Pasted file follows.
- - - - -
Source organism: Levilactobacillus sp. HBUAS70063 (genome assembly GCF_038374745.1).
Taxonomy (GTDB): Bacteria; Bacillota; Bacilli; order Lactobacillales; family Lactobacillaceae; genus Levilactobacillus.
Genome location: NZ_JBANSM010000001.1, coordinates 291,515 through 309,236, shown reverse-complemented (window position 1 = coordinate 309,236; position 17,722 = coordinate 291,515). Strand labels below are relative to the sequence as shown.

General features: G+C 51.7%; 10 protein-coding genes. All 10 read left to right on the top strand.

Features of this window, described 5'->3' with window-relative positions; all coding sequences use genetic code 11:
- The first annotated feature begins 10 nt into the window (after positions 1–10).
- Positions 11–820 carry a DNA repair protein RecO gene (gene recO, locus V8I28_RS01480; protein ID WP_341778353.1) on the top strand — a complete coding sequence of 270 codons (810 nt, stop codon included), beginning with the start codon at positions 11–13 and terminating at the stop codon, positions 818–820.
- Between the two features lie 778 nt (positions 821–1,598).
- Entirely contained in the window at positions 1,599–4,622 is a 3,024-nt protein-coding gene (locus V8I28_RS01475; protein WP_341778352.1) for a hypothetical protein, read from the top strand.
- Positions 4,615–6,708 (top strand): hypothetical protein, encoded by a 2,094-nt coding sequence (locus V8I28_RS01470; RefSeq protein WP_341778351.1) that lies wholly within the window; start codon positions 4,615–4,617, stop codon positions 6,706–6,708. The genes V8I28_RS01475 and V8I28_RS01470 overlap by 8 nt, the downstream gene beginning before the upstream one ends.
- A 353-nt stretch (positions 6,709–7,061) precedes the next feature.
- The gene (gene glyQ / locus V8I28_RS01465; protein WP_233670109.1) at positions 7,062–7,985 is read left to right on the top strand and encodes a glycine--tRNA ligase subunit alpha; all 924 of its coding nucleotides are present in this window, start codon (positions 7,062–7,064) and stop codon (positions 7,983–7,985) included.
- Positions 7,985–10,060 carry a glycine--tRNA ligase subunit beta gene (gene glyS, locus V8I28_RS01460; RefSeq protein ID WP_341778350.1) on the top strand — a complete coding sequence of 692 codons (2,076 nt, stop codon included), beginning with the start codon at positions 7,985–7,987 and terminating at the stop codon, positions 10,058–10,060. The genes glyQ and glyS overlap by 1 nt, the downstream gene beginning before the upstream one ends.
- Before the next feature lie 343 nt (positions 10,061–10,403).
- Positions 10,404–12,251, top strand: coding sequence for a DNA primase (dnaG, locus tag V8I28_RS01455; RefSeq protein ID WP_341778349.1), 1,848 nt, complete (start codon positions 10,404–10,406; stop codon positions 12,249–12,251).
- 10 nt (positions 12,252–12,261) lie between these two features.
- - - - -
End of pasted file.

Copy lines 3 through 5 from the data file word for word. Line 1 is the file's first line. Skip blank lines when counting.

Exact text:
Genome location: NZ_JBANSM010000001.1, coordinates 291,515 through 309,236, shown reverse-complemented (window position 1 = coordinate 309,236; position 17,722 = coordinate 291,515). Strand labels below are relative to the sequence as shown.

General features: G+C 51.7%; 10 protein-coding genes. All 10 read left to right on the top strand.

Features of this window, described 5'->3' with window-relative positions; all coding sequences use genetic code 11: